Chaos Factories: Accountability in Silicon Valley

By Louisa Rochford


The tech industry and Silicon Valley have had their fair share of ups and downs in a matter of years – in the last year alone, data breaches have felt like a daily occurrence. From Facebook to Quora to British Airways, security has become of major concern, with 945 worldwide breaches in the first half of 2018 alone. In this time, around 4.5 billion data records were compromised.

Are we losing privacy at a rapid rate as we become more digital, with security left by the wayside? And how culpable are we as consumers, versus the responsibility that corporations should account for?

In a surprising speech to Stanford graduates, Tim Cook spoke earnestly about the problems of the industry. The Apple CEO said: “Silicon Valley is responsible for some of the most revolutionary inventions in modern history. From the first oscillator built in the Hewlett-Packard garage to the iPhones that I know you’re holding in your hands. Social media, shareable video, snaps and stories that connect half the people on Earth. They all trace their roots to Stanford’s backyard.

“But lately it seems this industry is becoming better known for a less noble innovation—the belief that you can claim credit without accepting responsibility. We see it every day now with every data breach, every privacy violation, every blind eye turned to hate speech, fake news poisoning our national conversation, the false miracles in exchange for a single drop of your blood.”

He continued: “It feels a bit crazy that anyone has to say this, but if you built a chaos factory, you can’t dodge responsibility for the chaos. Taking responsibility means having the courage to think things through.”

Such is a lesson for any person in a position of power to take to heart. When disasters are made public, we lose faith in their reliability and the sense of trust has been harmed. On the other hand, however, we begin to take these things as normal; a fact of life; that such a thing is just the way things are without holding the responsible party accountable for their actions.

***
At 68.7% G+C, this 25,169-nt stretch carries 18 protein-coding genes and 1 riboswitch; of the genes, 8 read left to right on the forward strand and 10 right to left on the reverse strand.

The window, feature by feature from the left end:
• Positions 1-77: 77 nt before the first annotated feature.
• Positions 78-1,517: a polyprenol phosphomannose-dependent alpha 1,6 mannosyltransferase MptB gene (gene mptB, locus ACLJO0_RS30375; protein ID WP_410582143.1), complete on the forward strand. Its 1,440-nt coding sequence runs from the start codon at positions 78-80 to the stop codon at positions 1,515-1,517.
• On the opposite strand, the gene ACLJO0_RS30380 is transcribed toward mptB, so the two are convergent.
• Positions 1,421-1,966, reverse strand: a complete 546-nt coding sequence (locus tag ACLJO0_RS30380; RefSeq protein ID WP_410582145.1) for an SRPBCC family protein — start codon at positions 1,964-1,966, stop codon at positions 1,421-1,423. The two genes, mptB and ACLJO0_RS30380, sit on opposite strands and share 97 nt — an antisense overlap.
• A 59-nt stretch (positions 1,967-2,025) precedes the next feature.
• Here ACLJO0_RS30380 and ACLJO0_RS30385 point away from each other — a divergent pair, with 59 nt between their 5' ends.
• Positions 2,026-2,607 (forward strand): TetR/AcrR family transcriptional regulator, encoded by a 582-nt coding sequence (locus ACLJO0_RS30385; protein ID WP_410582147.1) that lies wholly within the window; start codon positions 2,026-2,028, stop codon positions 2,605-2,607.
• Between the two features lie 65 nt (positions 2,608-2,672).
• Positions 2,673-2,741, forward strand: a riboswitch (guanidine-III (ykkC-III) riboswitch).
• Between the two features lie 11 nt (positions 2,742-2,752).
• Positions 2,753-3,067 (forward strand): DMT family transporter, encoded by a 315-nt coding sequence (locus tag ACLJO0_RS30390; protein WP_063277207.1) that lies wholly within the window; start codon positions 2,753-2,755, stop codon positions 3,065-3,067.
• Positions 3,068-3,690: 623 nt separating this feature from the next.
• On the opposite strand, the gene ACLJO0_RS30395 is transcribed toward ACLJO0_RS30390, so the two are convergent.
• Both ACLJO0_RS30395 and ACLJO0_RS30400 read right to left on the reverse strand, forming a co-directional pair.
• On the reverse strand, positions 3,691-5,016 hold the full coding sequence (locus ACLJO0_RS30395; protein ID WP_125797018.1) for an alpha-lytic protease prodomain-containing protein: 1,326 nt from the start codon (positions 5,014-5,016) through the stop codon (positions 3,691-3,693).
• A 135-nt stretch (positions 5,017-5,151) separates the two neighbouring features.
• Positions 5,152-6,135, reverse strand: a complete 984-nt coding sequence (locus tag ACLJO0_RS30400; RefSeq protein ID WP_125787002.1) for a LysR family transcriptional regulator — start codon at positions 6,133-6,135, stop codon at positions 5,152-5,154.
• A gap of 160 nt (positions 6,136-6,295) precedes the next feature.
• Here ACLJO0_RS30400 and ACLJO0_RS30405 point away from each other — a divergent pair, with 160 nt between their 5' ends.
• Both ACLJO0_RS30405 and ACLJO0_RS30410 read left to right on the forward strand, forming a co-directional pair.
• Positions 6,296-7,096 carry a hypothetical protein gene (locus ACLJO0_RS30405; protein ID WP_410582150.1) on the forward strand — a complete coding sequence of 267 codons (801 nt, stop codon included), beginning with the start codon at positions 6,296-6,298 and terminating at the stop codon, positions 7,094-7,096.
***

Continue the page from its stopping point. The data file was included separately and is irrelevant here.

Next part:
Consider the Five Monkeys Experiment—which, admittedly, may or may not have taken place, or at least was slightly different from common conception—but still proposes an idea which is apt to real life as an analogy. A monkey is punished by its peers for a seemingly irrelevant and harmless action, and it becomes the norm for any other in the group to be punished for doing the same. If each monkey is replaced, one by one, you are eventually left with five monkeys that continue with the punishment while completely unaware of the reason why. It’s normal, it’s how things are done, it’s just the way things are, and things have always been this way. You don’t question it.

It is normal to question. We question from a young age: we ask how, what, when, where and why? The best things for as to question, especially as we get older, are the things that harm us. If pain becomes normal, we teach future generations the wrong thing. We, as consumers, must continue to question media and the large companies that overtake the corporate space to ensure that they provide what is best for us, not just what is best for them. By keeping a sceptical eye open, we can keep corporations, and our data, in check so that such a thing being misused doesn’t become the norm.

Ideally, we will meet halfway: big industries and corporations will be sincere and hold themselves accountable, and we will make sure it is known that not doing such a thing has repercussions. They won’t be able to get away with doing as they please, as the bigger they are, the more they might feel that they can get away with.

Tim Cook himself said it best: “If we accept as normal and unavoidable that anything in our lives can be aggregated, sold or even leaked in the event of a hack, then we lose so much more than data. We lose the freedom to be human.”

“The chilling effect of digital surveillance is profound and it touches everything.”

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